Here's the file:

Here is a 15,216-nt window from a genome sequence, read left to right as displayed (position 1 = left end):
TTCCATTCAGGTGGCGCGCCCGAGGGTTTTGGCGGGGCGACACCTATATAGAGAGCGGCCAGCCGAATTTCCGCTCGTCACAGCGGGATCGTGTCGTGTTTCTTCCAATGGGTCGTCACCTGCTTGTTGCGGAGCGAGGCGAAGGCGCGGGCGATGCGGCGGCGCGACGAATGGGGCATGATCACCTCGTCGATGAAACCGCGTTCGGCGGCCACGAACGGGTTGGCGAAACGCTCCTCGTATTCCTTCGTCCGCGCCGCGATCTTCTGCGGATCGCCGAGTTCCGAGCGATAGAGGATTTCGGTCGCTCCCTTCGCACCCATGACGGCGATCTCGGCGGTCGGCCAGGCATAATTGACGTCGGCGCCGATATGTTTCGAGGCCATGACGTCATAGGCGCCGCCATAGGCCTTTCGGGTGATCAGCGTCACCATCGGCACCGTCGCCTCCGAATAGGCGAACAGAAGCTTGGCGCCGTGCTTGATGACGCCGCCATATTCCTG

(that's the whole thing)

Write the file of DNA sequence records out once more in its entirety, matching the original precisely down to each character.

Here is a 15,216-nt window from a genome sequence, read left to right as displayed (position 1 = left end):
TTCCATTCAGGTGGCGCGCCCGAGGGTTTTGGCGGGGCGACACCTATATAGAGAGCGGCCAGCCGAATTTCCGCTCGTCACAGCGGGATCGTGTCGTGTTTCTTCCAATGGGTCGTCACCTGCTTGTTGCGGAGCGAGGCGAAGGCGCGGGCGATGCGGCGGCGCGACGAATGGGGCATGATCACCTCGTCGATGAAACCGCGTTCGGCGGCCACGAACGGGTTGGCGAAACGCTCCTCGTATTCCTTCGTCCGCGCCGCGATCTTCTGCGGATCGCCGAGTTCCGAGCGATAGAGGATTTCGGTCGCTCCCTTCGCACCCATGACGGCGATCTCGGCGGTCGGCCAGGCATAATTGACGTCGGCGCCGATATGTTTCGAGGCCATGACGTCATAGGCGCCGCCATAGGCCTTTCGGGTGATCAGCGTCACCATCGGCACCGTCGCCTCCGAATAGGCGAACAGAAGCTTGGCGCCGTGCTTGATGACGCCGCCATATTCCTG